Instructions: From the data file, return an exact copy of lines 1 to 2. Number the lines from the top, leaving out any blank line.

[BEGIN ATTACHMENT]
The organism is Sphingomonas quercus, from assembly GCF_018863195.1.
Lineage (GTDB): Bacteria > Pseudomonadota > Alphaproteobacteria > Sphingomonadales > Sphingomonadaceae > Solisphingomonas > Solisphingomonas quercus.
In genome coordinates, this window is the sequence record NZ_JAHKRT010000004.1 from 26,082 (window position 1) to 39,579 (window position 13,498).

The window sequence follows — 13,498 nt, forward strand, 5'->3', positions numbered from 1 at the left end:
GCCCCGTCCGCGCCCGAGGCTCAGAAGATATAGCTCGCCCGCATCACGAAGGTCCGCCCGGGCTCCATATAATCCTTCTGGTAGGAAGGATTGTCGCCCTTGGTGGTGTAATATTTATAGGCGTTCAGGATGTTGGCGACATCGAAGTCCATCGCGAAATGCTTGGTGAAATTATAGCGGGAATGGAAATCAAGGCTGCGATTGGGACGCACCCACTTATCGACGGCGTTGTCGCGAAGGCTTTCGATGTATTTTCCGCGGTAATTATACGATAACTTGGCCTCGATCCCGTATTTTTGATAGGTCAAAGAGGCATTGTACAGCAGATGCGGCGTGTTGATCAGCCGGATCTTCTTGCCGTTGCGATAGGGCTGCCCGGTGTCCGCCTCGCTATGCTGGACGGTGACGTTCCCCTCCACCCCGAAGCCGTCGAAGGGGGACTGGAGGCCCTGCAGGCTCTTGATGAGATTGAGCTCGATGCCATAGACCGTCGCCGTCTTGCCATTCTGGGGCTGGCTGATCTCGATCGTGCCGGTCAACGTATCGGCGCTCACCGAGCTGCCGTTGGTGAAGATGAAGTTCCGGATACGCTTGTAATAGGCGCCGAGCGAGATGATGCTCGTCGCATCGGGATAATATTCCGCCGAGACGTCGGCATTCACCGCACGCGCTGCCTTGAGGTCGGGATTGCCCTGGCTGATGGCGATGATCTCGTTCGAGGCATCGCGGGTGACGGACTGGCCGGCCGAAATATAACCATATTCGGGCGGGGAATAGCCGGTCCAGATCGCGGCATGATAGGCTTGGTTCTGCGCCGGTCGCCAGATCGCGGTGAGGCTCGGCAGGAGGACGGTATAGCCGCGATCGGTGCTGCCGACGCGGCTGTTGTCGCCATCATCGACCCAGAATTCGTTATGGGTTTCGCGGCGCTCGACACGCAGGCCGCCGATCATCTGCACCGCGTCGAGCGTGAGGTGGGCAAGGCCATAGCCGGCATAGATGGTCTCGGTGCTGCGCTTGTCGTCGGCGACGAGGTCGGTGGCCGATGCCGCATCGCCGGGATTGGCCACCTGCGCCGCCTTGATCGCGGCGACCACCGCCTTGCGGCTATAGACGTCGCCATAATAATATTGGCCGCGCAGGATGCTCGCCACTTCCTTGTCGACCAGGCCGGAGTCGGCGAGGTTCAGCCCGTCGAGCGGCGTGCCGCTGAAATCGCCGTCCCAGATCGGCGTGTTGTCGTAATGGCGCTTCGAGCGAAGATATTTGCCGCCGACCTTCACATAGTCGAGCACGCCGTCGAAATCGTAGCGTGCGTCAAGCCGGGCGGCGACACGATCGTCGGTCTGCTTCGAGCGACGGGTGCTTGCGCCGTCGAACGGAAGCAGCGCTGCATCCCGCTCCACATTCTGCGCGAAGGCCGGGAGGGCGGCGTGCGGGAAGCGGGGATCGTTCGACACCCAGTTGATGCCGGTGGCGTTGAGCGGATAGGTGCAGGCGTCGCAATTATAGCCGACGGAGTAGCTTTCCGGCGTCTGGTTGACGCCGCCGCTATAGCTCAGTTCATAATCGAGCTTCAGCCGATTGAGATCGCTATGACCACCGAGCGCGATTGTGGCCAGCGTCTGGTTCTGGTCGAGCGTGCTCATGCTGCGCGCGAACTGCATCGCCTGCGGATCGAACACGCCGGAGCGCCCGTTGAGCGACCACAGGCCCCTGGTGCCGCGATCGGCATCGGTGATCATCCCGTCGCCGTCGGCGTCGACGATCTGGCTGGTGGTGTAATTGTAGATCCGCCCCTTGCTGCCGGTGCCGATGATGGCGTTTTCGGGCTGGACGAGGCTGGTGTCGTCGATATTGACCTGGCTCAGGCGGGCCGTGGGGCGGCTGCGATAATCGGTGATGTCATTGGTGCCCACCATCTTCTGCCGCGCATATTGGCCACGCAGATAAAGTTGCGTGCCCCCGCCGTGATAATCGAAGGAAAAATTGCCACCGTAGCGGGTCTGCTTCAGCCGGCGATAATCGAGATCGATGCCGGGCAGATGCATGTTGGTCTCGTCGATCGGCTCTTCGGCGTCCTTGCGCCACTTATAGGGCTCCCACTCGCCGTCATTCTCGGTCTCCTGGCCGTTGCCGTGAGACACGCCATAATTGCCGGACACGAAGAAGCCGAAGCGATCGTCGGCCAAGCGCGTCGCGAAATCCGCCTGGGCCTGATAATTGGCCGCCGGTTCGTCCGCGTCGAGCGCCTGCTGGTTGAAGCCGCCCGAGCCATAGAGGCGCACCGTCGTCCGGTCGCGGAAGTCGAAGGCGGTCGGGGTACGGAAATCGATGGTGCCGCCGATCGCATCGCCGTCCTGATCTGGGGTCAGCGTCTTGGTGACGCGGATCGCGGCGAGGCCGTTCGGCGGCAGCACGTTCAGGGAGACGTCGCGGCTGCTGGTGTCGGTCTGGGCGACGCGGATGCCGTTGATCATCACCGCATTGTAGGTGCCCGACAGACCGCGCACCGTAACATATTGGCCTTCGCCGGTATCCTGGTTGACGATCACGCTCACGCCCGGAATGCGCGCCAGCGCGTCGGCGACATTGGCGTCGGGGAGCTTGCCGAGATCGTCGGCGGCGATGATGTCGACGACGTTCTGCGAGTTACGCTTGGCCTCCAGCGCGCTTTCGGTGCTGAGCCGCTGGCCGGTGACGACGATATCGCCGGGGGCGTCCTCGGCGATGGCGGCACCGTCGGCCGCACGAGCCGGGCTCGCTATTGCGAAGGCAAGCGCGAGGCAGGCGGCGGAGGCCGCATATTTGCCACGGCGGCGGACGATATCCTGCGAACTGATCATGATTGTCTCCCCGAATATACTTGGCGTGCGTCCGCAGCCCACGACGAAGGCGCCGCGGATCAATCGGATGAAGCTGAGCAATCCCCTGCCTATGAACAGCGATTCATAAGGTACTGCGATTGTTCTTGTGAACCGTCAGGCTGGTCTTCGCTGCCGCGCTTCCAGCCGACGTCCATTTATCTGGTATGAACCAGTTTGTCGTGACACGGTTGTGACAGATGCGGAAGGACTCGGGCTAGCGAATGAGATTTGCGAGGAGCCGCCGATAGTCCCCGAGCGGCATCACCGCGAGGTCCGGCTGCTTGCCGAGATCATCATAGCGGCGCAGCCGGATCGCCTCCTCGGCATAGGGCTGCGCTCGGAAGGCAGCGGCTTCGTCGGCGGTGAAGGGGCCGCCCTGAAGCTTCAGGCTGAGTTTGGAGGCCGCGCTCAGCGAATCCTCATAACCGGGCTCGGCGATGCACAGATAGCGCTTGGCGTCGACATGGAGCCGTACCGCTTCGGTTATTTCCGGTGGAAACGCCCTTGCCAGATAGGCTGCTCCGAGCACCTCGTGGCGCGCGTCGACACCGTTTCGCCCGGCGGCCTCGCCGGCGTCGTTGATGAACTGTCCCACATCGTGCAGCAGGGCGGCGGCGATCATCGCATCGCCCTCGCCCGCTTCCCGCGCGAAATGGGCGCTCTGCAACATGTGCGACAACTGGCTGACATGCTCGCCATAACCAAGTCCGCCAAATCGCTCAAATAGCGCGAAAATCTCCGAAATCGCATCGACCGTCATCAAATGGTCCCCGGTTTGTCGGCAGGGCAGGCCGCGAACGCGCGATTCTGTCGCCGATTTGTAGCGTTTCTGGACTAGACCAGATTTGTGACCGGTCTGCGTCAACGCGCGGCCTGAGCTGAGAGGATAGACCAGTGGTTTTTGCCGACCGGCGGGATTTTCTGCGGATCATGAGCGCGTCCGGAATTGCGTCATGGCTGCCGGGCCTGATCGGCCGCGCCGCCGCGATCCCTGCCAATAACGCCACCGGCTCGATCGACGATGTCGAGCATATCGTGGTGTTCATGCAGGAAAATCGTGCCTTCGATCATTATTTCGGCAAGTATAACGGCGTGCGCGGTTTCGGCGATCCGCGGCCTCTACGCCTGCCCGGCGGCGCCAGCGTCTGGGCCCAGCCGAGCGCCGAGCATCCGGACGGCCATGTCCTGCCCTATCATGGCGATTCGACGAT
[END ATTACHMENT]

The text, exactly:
The organism is Sphingomonas quercus, from assembly GCF_018863195.1.
Lineage (GTDB): Bacteria > Pseudomonadota > Alphaproteobacteria > Sphingomonadales > Sphingomonadaceae > Solisphingomonas > Solisphingomonas quercus.